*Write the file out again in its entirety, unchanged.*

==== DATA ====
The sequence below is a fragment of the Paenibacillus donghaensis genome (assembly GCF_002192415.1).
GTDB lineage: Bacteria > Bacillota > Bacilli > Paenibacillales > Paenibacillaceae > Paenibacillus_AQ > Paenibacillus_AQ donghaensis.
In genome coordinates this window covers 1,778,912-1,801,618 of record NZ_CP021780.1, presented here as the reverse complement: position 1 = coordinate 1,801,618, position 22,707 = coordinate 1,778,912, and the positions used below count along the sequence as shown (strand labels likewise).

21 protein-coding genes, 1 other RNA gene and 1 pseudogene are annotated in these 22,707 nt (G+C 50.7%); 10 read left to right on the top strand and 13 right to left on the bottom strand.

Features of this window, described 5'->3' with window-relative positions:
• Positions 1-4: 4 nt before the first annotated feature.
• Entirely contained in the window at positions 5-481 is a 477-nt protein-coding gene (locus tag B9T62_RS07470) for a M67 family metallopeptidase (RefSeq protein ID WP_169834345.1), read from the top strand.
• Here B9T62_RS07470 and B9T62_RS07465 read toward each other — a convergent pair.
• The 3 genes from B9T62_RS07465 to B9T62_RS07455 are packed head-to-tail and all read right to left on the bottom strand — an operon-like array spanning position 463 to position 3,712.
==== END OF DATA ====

The sequence below is a fragment of the Paenibacillus donghaensis genome (assembly GCF_002192415.1).
GTDB lineage: Bacteria > Bacillota > Bacilli > Paenibacillales > Paenibacillaceae > Paenibacillus_AQ > Paenibacillus_AQ donghaensis.
In genome coordinates this window covers 1,778,912-1,801,618 of record NZ_CP021780.1, presented here as the reverse complement: position 1 = coordinate 1,801,618, position 22,707 = coordinate 1,778,912, and the positions used below count along the sequence as shown (strand labels likewise).

21 protein-coding genes, 1 other RNA gene and 1 pseudogene are annotated in these 22,707 nt (G+C 50.7%); 10 read left to right on the top strand and 13 right to left on the bottom strand.

Features of this window, described 5'->3' with window-relative positions:
• Positions 1-4: 4 nt before the first annotated feature.
• Entirely contained in the window at positions 5-481 is a 477-nt protein-coding gene (locus tag B9T62_RS07470) for a M67 family metallopeptidase (RefSeq protein ID WP_169834345.1), read from the top strand.
• Here B9T62_RS07470 and B9T62_RS07465 read toward each other — a convergent pair.
• The 3 genes from B9T62_RS07465 to B9T62_RS07455 are packed head-to-tail and all read right to left on the bottom strand — an operon-like array spanning position 463 to position 3,712.